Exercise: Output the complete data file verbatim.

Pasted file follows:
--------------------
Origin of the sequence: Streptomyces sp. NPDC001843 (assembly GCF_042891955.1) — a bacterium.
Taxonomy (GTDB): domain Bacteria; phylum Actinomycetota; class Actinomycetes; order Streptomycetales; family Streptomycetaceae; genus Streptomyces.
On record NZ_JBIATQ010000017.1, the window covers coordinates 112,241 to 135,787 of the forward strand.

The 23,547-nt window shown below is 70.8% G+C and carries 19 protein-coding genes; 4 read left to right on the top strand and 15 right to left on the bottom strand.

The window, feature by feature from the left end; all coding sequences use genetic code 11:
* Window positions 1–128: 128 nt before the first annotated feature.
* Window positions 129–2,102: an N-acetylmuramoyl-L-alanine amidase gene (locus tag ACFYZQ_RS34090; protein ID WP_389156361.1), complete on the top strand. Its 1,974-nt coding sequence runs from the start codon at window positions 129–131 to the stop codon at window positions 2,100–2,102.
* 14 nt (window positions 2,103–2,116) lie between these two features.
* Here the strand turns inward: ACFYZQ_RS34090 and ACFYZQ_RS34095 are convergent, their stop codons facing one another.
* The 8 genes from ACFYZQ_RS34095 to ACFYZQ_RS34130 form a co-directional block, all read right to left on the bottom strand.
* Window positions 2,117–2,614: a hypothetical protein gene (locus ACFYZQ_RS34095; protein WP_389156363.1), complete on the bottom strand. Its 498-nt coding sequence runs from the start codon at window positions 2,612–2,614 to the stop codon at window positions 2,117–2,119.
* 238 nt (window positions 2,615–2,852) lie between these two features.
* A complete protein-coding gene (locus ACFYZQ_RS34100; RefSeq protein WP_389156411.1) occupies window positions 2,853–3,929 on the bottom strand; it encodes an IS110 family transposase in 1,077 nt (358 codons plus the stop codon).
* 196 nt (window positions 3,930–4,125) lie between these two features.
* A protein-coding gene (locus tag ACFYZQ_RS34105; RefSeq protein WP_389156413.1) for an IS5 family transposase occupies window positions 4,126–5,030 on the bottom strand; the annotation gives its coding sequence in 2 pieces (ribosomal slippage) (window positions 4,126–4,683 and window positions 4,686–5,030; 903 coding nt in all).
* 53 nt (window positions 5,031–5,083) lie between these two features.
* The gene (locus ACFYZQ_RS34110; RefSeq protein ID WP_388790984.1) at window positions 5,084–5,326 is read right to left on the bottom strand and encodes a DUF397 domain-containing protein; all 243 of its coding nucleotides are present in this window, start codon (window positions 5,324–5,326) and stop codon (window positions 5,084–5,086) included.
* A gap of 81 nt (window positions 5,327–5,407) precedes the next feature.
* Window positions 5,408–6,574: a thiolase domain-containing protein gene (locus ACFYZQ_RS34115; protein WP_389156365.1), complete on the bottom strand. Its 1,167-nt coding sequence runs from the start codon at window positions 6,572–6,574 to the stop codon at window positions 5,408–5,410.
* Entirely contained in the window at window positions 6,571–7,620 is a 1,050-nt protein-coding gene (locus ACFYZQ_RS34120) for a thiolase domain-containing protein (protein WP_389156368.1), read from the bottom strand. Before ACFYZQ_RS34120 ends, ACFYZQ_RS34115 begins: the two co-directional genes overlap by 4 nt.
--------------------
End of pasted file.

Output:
Origin of the sequence: Streptomyces sp. NPDC001843 (assembly GCF_042891955.1) — a bacterium.
Taxonomy (GTDB): domain Bacteria; phylum Actinomycetota; class Actinomycetes; order Streptomycetales; family Streptomycetaceae; genus Streptomyces.
On record NZ_JBIATQ010000017.1, the window covers coordinates 112,241 to 135,787 of the forward strand.

The 23,547-nt window shown below is 70.8% G+C and carries 19 protein-coding genes; 4 read left to right on the top strand and 15 right to left on the bottom strand.

The window, feature by feature from the left end; all coding sequences use genetic code 11:
* Window positions 1–128: 128 nt before the first annotated feature.
* Window positions 129–2,102: an N-acetylmuramoyl-L-alanine amidase gene (locus tag ACFYZQ_RS34090; protein ID WP_389156361.1), complete on the top strand. Its 1,974-nt coding sequence runs from the start codon at window positions 129–131 to the stop codon at window positions 2,100–2,102.
* 14 nt (window positions 2,103–2,116) lie between these two features.
* Here the strand turns inward: ACFYZQ_RS34090 and ACFYZQ_RS34095 are convergent, their stop codons facing one another.
* The 8 genes from ACFYZQ_RS34095 to ACFYZQ_RS34130 form a co-directional block, all read right to left on the bottom strand.
* Window positions 2,117–2,614: a hypothetical protein gene (locus ACFYZQ_RS34095; protein WP_389156363.1), complete on the bottom strand. Its 498-nt coding sequence runs from the start codon at window positions 2,612–2,614 to the stop codon at window positions 2,117–2,119.
* 238 nt (window positions 2,615–2,852) lie between these two features.
* A complete protein-coding gene (locus ACFYZQ_RS34100; RefSeq protein WP_389156411.1) occupies window positions 2,853–3,929 on the bottom strand; it encodes an IS110 family transposase in 1,077 nt (358 codons plus the stop codon).
* 196 nt (window positions 3,930–4,125) lie between these two features.
* A protein-coding gene (locus tag ACFYZQ_RS34105; RefSeq protein WP_389156413.1) for an IS5 family transposase occupies window positions 4,126–5,030 on the bottom strand; the annotation gives its coding sequence in 2 pieces (ribosomal slippage) (window positions 4,126–4,683 and window positions 4,686–5,030; 903 coding nt in all).
* 53 nt (window positions 5,031–5,083) lie between these two features.
* The gene (locus ACFYZQ_RS34110; RefSeq protein ID WP_388790984.1) at window positions 5,084–5,326 is read right to left on the bottom strand and encodes a DUF397 domain-containing protein; all 243 of its coding nucleotides are present in this window, start codon (window positions 5,324–5,326) and stop codon (window positions 5,084–5,086) included.
* A gap of 81 nt (window positions 5,327–5,407) precedes the next feature.
* Window positions 5,408–6,574: a thiolase domain-containing protein gene (locus ACFYZQ_RS34115; protein WP_389156365.1), complete on the bottom strand. Its 1,167-nt coding sequence runs from the start codon at window positions 6,572–6,574 to the stop codon at window positions 5,408–5,410.
* Entirely contained in the window at window positions 6,571–7,620 is a 1,050-nt protein-coding gene (locus ACFYZQ_RS34120) for a thiolase domain-containing protein (protein WP_389156368.1), read from the bottom strand. Before ACFYZQ_RS34120 ends, ACFYZQ_RS34115 begins: the two co-directional genes overlap by 4 nt.